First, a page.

Two unique components devised and implemented by the joint venture team contributed heavily to maintaining the city’s budget and schedule for the project.
The first — used to help minimize site disruption and keep the plant operational — is the sunken caisson construction method, which was utilized for the new influent lift station. This technique is useful for projects, such as this one, where space is constricted by other structures in proximity. During this process, instead of a large excavation, the circular structure is formed and sinks into the ground under its own dead weight using special construction methods.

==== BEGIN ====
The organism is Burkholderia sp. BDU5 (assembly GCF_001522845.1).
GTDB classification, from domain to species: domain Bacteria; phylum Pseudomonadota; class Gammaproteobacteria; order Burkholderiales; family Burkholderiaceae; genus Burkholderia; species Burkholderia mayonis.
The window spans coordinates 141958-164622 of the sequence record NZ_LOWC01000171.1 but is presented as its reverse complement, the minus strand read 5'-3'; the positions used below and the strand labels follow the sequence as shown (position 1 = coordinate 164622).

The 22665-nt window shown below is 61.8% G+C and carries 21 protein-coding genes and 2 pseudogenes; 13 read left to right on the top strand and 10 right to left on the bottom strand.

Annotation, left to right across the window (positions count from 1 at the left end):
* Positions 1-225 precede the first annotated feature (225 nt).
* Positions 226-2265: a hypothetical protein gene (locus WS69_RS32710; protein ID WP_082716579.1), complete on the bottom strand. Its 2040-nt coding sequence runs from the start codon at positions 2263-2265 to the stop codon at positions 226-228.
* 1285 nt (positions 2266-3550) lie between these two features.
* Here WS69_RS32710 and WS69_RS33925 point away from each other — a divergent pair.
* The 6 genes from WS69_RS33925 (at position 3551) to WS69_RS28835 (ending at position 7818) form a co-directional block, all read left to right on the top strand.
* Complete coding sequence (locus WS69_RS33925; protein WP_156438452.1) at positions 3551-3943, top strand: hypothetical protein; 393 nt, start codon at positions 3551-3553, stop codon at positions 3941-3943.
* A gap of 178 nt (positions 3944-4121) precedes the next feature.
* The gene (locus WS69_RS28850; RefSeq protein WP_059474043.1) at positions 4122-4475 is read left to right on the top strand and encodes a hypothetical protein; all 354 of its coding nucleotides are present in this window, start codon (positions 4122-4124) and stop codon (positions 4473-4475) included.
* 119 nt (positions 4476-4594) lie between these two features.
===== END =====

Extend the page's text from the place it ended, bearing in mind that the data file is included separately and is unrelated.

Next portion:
The second component is a biological treatment system designed with separate mixing and aeration within a single large basin. Biological treatment is provided by a cyclic aeration system to create the necessary anoxic and aerobic conditions to promote nitrogen reduction. Phosphorus removal is achieved through a combination of biological and chemical means. Before implementation, dynamic modeling was used to simulate the conditions at the plant and predict effluent quality and chemical demands.